8

I want to grow vegetables in my basement year round. I live in zone 3b, in a rural area and I'd like to start selling produce as well as providing food for my family as well.

Ideally, I'd like to build a DIY LED setup, with affordable 100watt LEDs from amazon, boosters, or maybe just opt to buy the rig if the price is right. However, I noticed that the boosters draw 3amps each. That means I can only hook up 5 100 watt LEDs per breaker, and I want to grow much more than that.

1 kwh is 10.9¢, so at 16 hours a day, 10 of these would cost $1.75 per day, on two breakers. The first year I'd be paying over $600 for electricity alone.

I would like to augment this with solar panels and batteries to reduce cost over time. Is there a cost effective solution to mass growing in a basement with high powered LEDs?

2
8

The cost effective solution for quite some time is and has been and probably will be to move further "towards the equator" and ship "away from the equator", or for a few things that don't ship well and have adequate profit margin grow in a greenhouse, not a basement, sometimes with supplemental lighting.

Basement growing tends to be concentrated on high-profit mostly-illicit plants. Where they are not illicit greenhouses or warehouses (high ceilings) evidently tend to be chosen over basements.

If you are connected to the power grid, batteries make virtually no sense - check your local grid-tie regulations. Short, cloudy winter days (3b) will ensure that you are buying power in winter unless the system is massively oversized.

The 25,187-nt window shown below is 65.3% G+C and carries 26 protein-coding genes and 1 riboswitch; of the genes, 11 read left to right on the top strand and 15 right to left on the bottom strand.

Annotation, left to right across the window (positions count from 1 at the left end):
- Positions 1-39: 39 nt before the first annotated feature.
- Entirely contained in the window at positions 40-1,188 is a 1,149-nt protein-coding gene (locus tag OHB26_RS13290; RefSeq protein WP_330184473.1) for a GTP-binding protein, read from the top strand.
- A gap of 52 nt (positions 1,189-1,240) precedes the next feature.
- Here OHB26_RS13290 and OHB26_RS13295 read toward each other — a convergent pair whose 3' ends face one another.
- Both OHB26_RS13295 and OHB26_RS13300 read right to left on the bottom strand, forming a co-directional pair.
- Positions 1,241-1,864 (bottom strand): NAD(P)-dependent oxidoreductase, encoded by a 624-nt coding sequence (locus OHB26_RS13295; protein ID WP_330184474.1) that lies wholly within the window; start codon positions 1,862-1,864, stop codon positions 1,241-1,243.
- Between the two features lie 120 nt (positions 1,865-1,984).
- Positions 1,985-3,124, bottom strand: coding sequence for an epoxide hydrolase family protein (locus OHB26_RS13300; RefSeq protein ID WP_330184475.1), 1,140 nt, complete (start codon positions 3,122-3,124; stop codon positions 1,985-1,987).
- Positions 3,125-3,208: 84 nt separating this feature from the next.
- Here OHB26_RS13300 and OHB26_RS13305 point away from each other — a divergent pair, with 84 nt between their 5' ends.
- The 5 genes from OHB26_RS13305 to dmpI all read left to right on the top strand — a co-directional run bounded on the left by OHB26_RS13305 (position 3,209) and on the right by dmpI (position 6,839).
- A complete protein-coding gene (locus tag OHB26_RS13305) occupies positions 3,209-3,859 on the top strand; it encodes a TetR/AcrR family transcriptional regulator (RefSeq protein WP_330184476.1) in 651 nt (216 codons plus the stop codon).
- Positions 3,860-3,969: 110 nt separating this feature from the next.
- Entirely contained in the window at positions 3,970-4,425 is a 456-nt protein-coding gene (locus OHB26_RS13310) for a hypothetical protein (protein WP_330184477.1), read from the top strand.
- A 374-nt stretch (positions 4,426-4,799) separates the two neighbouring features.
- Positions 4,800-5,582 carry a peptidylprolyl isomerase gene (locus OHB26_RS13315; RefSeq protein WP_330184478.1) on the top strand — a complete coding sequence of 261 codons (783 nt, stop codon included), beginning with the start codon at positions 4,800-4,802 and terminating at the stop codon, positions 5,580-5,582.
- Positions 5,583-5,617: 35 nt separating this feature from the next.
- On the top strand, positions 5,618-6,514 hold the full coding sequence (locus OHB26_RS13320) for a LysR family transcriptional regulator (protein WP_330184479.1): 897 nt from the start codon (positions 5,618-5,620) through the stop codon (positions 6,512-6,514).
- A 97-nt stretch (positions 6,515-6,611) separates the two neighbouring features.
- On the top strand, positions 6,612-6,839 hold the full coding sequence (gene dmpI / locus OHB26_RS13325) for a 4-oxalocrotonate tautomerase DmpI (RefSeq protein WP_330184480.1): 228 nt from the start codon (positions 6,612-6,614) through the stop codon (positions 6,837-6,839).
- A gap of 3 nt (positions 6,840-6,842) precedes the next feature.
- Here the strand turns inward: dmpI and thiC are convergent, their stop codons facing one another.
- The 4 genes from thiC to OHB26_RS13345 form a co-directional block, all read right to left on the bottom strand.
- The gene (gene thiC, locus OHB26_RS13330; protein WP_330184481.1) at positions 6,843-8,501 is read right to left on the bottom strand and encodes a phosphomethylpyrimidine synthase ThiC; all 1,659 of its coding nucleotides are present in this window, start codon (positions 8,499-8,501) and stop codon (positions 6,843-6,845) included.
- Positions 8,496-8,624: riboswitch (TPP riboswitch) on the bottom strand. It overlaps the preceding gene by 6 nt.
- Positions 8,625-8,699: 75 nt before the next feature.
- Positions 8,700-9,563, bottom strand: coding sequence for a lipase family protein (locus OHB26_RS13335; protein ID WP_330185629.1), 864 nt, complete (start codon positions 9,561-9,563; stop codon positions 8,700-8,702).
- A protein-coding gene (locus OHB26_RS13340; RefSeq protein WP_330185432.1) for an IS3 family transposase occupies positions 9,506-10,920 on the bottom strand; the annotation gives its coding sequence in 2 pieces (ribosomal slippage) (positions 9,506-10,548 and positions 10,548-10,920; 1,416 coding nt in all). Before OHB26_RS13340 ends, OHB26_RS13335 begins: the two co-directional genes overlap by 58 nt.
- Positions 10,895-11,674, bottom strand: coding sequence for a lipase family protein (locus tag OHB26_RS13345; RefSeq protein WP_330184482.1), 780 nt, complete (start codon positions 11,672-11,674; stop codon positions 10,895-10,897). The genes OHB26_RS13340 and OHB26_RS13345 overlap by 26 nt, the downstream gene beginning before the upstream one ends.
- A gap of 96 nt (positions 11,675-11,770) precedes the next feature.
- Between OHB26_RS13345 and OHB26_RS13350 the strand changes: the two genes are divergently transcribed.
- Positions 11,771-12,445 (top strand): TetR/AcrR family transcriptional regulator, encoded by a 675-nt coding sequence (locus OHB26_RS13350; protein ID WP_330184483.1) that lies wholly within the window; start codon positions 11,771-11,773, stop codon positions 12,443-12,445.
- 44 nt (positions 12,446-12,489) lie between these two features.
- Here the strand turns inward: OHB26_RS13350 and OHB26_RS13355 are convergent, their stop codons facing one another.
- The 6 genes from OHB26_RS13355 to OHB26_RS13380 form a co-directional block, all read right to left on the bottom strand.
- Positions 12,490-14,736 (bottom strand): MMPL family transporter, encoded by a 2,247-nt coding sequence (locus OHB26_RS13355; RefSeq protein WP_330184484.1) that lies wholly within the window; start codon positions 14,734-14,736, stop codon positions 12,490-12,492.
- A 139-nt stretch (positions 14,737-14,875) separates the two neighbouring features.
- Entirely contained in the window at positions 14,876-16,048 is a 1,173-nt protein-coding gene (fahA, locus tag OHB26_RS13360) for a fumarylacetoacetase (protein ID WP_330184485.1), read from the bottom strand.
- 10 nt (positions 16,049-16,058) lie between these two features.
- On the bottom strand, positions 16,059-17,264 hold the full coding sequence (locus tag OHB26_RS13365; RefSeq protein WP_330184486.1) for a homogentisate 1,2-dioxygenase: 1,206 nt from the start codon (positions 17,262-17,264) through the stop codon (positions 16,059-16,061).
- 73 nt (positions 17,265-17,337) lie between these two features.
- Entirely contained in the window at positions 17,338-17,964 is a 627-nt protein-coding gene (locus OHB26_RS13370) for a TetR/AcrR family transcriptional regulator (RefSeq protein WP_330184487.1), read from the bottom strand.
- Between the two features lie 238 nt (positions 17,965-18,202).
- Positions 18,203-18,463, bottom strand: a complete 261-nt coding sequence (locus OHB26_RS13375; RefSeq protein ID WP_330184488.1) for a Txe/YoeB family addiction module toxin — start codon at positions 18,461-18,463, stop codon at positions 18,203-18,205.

6

Grow mushrooms? At least cool dark areas would mean less cost in LED's infrastructure etc. And a good quality product can be grown. Failing that rhubarb forced, but would need to spend at least some of the year outside building up its energy reserves in deep moist soil.

1
4

To beat USD 0.109/kWH you'd have to create a very DIY system, possibly including auction lots of seconds (damaged goods) from eBay or a similar source of solar cells from China, and install them yourself. You might check whether there are any incentives available in your area to help offset the cost of an installed solar power system. In my area (Massachusetts) solar is not beating that cost yet.

Here's a recent article about the cost of solar power in the US that you might find interesting: http://theconversation.com/when-will-rooftop-solar-be-cheaper-than-the-grid-heres-a-map-54789

That said, in practical terms, your electricity cost probably makes some high value crops economically viable already for 100% artificial light, without solar. Let's say you grow leafy herbs such as basil or high end lettuce and other salad greens. If you buy or build high efficiency LED lighting, you can expect to adequately light ~0.5m^2 with 100W. In that space you might be able to fit 6-10 plants depending on the variety. I recommend that you research crop yields from vertical hydroponic systems and talk to potential buyers in your area to gauge their demand for locally grown produce.

Your Answer

By clicking “Post Your Answer”, you agree to our terms of service, privacy policy and cookie policy

Not the answer you're looking for? Browse other questions tagged or ask your own question.